Unless Grant Clark was able to work a little trip-planning magic, Brian Schmetzer faces a traveler’s nightmare today: a cross-country flight in a middle seat.
Schmetzer is the top assistant coach for Seattle Sounders FC, which flies out this morning for its Saturday game at New England. And Clark is the team administration director who is responsible for getting them there.
“I take the grief, but it’s not my doing,” Clark said. “Do you put Brian Schmetzer in the middle, or do you put a rookie in the middle?”
Clark laughs and answers his own question: “Maybe it depends on how he’s playing.”
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There is no such dilemma in the NFL, NBA or Major League Baseball, where charter flights are the rule. But cost-conscious Major League Soccer restricts its clubs to no more than four charter flights per season.
The Sounders’ only charter so far was to the U.S. Open Cup final in Washington, D.C. And they’ll fly charter again next week to Columbus, Ohio, so they can avoid changing planes in Chicago.
But they’re flying commercial today. And that means some guy heading east on a business trip may find himself climbing over Kasey Keller to get to his seat. And some kid flying home after visiting relatives may find himself sitting next to Freddie Ljungberg.
As Ljungberg will point out, it wasn’t this way in the English Premier League.
“It’s a major difference,” he said. “In England, with Arsenal, we go private everywhere. We go to a private airstrip to a private plane and then you go to the hotel. It’s very different here. But I knew that when I signed, and I’m trying to get used to it. But it’s very, very different.”
Once the Sounders land, they will bus to their hotel: Renaissance Boston Hotel & Spa at Patriots Place, an upper-end Marriott property. And while MLS players have some issues with their travel conditions, no one associated with the Sounders voiced complaints about the quality of the hotels.
“The Sounders are definitely on the upper echelon,” MLS veteran James Riley said. “They’re definitely setting the standard. They definitely take care of us. The fact that we chartered to the Open Cup and stayed at the Ritz (Carlton) is unbelievable.”
Clark said that during the offseason, the team puts out a request for bids from various hotels. The league also tries to use its clout to negotiate better rates for multiple teams, while perhaps snagging room upgrades for the general manager and head coach.
The league allows only 15 rooms for a club’s traveling party. So, players share rooms.
“Everybody has a roommate,” Clark said. “That’s not the case with every team in the league that has a designated player. Freddie’s been great about roommates. They all double up; and I think they enjoy it, they enjoy the company. … I’m always getting feedback from the players about, ‘Hey I enjoyed rooming with so-and-so. Could I room with him again?’ There’s been no major issues at all.”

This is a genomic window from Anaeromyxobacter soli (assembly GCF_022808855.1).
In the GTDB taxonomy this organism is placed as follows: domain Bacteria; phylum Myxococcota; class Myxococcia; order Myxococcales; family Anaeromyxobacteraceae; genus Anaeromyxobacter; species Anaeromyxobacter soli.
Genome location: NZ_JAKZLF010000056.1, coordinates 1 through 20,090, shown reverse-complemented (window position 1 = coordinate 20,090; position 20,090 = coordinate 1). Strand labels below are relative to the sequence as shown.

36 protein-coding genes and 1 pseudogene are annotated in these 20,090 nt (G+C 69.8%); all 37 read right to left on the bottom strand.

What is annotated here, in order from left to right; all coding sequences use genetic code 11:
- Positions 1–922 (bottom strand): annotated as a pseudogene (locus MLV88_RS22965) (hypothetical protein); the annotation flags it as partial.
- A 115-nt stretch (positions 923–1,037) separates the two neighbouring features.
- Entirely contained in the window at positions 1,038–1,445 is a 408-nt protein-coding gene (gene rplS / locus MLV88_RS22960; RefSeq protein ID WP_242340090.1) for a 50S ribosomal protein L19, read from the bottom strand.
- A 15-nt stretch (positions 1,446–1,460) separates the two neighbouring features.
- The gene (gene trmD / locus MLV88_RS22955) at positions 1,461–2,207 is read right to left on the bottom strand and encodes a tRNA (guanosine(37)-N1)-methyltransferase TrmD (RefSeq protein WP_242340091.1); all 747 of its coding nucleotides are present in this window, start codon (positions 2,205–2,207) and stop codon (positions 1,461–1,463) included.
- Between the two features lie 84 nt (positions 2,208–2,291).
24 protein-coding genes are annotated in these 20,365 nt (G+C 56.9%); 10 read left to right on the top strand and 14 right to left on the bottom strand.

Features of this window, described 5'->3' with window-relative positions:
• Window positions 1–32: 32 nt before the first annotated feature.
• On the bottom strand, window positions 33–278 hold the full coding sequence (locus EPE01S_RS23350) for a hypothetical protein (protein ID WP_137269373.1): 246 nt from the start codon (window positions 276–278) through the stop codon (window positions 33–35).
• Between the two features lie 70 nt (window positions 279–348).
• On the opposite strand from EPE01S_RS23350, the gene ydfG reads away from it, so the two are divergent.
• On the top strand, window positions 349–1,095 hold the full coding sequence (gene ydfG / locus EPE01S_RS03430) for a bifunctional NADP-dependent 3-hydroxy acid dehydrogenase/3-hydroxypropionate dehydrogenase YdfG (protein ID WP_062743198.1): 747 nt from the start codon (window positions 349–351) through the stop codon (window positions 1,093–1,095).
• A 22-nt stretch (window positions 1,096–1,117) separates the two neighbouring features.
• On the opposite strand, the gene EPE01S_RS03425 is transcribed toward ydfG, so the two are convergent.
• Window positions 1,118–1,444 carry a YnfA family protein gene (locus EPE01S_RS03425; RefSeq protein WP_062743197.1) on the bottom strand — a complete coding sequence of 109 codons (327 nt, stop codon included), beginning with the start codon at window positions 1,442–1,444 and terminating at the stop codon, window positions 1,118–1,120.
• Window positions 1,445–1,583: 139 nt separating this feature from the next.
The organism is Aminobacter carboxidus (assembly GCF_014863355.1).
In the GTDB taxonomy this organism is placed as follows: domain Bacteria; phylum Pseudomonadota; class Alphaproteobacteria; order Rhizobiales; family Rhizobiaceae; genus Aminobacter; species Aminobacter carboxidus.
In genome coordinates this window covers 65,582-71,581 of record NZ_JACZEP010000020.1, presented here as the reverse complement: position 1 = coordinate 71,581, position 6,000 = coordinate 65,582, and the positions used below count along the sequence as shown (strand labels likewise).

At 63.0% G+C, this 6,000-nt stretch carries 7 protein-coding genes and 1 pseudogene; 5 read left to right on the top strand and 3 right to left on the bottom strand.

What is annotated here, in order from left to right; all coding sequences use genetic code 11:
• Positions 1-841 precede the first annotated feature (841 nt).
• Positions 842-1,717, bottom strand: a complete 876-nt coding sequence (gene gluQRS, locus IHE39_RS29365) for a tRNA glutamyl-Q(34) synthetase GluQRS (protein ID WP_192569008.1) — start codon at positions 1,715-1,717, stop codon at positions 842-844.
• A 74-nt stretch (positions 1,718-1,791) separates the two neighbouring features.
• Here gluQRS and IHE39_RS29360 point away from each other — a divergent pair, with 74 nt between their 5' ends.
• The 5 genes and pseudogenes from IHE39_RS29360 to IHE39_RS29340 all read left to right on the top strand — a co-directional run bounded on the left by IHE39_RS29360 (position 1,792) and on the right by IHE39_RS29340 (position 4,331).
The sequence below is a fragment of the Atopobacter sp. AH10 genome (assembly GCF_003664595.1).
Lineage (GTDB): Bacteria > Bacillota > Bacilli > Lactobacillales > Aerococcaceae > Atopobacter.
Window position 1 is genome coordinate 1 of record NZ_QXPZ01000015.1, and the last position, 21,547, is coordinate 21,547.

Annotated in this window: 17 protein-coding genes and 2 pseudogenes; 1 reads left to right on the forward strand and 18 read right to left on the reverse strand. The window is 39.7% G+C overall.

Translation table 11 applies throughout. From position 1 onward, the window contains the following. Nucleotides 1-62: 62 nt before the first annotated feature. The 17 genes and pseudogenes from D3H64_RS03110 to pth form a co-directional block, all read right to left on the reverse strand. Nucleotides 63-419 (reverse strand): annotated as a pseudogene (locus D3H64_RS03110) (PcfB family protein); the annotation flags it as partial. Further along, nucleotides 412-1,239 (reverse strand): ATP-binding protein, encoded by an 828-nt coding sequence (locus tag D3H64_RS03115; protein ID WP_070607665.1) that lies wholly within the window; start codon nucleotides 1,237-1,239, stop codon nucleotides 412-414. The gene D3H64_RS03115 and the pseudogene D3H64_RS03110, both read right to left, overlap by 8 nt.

Riley, who is the Sounders’ representative to the MLS Players Union, agrees: The hotel situation is fine. However, there are other issues on the players’ wish list as they begin negotiating a new contract with the league.
“One thing that we want is for teams to be able to charter (whenever) they want to,” Riley said. “That’s restricted by MLS. … We’re definitely working on that for sure. Especially in Seattle. We travel such far distances and we actually do have guys in middle seats, and that can affect performance.”
Riley also said the players want to change the way their meal money is allocated. Now, players get up to $50 a day. But it’s counted as $8 for breakfast, $12 for lunch or $30 for dinner; and if there is a team meal at the hotel, that amount is deducted. If that meal is dinner, that means the players get just $20 to cover breakfast and lunch – a challenge in such expensive places as New York, Los Angeles or Boston.
The players want the MLS contract to mirror that of the United States national team: a straight $50.
But for the most part, the Sounders and their coaches say they’re well taken care of on the road, which is especially useful for a team tucked away in the Northwest that will travel a league-high 46,898 miles this season.
And if MLS travel is something of a step down from the English Premier League, it’s a significant step up for those with roots in the United Soccer Leagues.
“I remember at certain road trips, with (general manager Adrian Hanauer) in his office looking for flights and trying to group 18 tickets together at a reasonable rate and all that stuff,” said Schmetzer, a veteran of MLS, USL and the North American Soccer League. “Whereas here, cost is certainly an issue, (but) taking care of the players becomes more valuable than just saving a few bucks.”
And as for that middle seat?
“Listen, there’s a pecking order in everything,” Schmetzer said. “The big man (coach Sigi Schmid), he’s first. The rest of us are second, third, fourth, fifth and sixth: Sigi, then the team, and the rest of us. We’re OK with it.”
Don Ruiz: 253-597-8808